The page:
The endangered species list has gained a new entry that may be concerning to those who live in the United States. The yellow-faced honeybee is dying off in large numbers in Hawaii, and the impact this will have on the main continent and the rest of the world is currently unknown. For Hawaii, this could mean a drop in its food supply. Because of this huge impact, the yellow-faced honeybee is now federally protected—meaning it is now illegal to kill one intentionally.
With animal endangerment on the rise for many species, animal conservationists around the globe are making it their goals to stop hunting practices. People who lead the vegan lifestyle may be the percentage of the population that does the most saving just out of pure habitual living because of their beliefs not to consume products made from or from the labor of animals. However, vegans won’t be the only ones affected if honeybees become extinct. Bees are widely important to this planet as our primary pollen spreaders, which helps flowers and plants propagate. Other insects do similar things, but bees are known for their affinity with nature. If bees become extinct, plants will die and animals who feed on those same plants will die also.
Hawaiian scientists have built shelters for the bees to prevent ants from destroying hives. These ants are non-native to Hawaii, which causes many problems where honeybees are concerned because they have no way to fight them off. Entomologist Jason Graham created these bee shelters, so now bees can thrive without having their homes destroyed. The hives are made out of wooden blocks with holes drilled into them for the bees to live in and are hung from branches on a rope covered in a sticky substance that prevents the ants from reaching the nest. It does not aide against other species like the Indian native bee, however, which battles for the same food and space as yellow-faced honeybees.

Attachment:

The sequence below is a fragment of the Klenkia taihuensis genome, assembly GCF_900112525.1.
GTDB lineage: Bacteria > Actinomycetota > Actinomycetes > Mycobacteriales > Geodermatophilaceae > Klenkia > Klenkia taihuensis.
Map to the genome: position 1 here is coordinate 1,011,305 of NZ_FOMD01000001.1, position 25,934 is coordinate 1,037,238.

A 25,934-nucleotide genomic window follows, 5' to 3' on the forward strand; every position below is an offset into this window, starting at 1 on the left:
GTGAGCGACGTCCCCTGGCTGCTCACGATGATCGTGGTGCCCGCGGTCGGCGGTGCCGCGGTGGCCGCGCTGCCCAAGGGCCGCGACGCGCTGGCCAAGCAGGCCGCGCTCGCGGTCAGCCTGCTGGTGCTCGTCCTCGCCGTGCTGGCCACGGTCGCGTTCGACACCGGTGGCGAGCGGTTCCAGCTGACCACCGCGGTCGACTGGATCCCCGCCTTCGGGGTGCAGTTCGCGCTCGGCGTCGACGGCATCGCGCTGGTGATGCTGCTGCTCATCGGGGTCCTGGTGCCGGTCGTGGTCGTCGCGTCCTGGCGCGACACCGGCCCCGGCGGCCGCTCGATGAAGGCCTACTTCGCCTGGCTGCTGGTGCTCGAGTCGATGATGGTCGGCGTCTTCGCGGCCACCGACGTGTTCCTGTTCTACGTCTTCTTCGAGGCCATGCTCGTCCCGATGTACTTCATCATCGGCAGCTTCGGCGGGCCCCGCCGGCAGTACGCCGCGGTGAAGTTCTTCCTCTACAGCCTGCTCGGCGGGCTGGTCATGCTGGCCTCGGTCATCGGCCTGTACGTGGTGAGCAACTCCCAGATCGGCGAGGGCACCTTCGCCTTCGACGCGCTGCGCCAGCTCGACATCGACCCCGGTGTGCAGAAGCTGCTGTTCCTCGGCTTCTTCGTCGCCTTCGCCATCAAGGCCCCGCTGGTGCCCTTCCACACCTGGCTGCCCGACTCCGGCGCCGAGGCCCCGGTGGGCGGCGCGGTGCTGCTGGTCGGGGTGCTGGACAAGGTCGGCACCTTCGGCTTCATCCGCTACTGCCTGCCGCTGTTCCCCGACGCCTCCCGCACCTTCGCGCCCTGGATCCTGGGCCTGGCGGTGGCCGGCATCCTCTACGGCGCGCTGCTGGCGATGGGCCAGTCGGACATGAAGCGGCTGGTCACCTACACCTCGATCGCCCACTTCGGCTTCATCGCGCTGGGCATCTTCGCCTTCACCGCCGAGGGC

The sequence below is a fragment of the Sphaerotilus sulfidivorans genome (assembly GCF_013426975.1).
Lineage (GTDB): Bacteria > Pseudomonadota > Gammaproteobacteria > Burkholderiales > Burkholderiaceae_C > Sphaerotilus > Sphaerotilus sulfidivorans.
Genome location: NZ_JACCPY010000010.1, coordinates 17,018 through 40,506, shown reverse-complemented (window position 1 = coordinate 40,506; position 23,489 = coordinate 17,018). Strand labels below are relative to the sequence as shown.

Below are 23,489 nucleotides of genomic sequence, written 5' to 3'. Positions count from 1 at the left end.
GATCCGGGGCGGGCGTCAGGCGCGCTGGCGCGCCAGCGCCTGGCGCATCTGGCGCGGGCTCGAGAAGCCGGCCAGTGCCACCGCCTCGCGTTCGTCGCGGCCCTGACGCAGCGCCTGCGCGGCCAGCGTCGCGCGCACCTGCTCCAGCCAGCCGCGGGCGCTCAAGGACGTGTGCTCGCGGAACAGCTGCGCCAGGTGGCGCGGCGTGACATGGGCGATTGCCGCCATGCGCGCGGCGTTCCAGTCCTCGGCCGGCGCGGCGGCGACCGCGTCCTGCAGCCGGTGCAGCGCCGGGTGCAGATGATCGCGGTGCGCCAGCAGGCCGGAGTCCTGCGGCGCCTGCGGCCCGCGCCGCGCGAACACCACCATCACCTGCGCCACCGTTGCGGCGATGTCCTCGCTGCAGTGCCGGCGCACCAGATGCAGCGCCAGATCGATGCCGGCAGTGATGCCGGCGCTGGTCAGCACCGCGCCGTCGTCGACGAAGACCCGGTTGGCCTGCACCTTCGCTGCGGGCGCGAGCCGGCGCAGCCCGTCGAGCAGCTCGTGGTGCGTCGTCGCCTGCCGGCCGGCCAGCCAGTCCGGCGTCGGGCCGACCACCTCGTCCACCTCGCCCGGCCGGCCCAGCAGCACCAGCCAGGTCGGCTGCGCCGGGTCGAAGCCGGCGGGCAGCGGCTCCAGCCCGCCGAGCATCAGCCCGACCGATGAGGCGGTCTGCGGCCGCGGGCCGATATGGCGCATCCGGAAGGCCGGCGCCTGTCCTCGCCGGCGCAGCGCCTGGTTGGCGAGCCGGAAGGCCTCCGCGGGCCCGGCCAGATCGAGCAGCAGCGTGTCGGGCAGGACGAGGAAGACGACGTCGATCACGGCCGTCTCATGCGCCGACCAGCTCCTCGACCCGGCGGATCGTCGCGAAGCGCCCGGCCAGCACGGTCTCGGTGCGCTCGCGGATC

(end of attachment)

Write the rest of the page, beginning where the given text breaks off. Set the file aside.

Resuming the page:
It’s too early to tell if the homes will make a great enough impact to take this bee species off the endangered species list, but entomologists are looking into other possible solutions. A major problem for bees are tsunamis, which could destroy any progress made to preserve the species, but this is unfortunately an aspect of nature that cannot be prevented. In 2015, 40-foot waves destroyed a colony of bees living in a rock jetty.
This could point to climate change having an impact on the Hawaiian native bee colonies and their fast decline. Headway is being made, though, slowly but surely. It’s possible that the vast growth of the automobile industry to go green and the continuing recycling efforts are aiding the bees enough that one day they may be removed from the endangered species list.
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